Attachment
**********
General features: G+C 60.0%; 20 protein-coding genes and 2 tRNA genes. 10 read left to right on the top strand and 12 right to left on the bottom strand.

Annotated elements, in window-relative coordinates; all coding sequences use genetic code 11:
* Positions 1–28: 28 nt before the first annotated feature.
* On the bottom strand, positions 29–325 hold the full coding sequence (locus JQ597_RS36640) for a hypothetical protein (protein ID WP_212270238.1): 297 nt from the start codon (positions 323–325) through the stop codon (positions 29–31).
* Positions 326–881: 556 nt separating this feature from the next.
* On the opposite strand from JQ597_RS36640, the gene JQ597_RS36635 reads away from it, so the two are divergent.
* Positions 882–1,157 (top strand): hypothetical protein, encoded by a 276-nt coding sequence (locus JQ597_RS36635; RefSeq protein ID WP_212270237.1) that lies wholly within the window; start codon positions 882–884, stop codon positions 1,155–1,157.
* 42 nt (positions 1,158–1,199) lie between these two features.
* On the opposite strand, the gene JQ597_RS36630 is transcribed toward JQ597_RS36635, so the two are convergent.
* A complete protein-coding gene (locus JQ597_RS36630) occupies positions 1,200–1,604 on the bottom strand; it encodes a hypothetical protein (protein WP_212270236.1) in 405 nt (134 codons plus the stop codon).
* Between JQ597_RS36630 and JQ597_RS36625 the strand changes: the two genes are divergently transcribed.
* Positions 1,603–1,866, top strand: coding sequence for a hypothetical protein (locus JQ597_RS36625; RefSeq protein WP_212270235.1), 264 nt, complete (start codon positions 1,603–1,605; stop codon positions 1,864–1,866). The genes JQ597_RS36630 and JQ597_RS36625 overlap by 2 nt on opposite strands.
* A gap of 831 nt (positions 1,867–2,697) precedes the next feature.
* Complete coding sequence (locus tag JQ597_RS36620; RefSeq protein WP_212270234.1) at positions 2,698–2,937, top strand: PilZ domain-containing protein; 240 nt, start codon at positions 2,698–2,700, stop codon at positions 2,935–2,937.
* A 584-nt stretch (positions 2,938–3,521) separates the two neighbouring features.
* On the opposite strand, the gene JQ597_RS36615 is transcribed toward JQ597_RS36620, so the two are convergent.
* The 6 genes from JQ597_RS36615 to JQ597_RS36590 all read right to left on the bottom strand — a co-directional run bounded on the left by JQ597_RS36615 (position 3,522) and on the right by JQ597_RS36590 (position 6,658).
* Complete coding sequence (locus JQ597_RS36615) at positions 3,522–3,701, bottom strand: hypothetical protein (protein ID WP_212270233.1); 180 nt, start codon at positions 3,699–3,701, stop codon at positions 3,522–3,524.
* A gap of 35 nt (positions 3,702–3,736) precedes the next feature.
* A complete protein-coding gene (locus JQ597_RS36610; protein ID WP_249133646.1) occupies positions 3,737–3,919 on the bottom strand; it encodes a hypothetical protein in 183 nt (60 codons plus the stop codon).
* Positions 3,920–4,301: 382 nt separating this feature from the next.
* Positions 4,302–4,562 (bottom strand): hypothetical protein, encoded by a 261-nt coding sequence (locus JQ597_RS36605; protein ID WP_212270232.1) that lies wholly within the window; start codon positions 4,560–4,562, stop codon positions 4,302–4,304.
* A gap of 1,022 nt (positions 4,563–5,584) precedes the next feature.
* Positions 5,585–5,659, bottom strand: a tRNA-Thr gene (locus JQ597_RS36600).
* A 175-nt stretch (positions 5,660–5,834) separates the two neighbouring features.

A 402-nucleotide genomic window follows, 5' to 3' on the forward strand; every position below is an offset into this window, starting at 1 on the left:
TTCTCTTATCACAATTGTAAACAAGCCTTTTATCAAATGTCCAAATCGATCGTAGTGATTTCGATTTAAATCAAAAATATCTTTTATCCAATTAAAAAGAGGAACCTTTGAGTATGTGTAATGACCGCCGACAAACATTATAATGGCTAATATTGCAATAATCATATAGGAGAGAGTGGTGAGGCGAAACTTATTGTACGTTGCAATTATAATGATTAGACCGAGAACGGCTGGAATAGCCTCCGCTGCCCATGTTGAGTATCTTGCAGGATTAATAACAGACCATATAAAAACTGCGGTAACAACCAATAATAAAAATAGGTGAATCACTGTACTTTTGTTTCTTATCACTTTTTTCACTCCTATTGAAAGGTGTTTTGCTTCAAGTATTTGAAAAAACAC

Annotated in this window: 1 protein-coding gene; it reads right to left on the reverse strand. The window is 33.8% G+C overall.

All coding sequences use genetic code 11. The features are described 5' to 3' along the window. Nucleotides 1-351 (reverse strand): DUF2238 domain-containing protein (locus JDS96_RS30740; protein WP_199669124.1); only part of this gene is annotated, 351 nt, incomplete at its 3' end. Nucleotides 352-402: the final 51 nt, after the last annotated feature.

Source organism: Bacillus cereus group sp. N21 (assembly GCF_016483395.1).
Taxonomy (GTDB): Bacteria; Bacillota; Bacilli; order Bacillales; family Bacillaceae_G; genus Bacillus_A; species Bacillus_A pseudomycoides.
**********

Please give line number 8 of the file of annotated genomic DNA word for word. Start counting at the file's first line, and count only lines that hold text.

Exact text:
* 42 nt (positions 1,158–1,199) lie between these two features.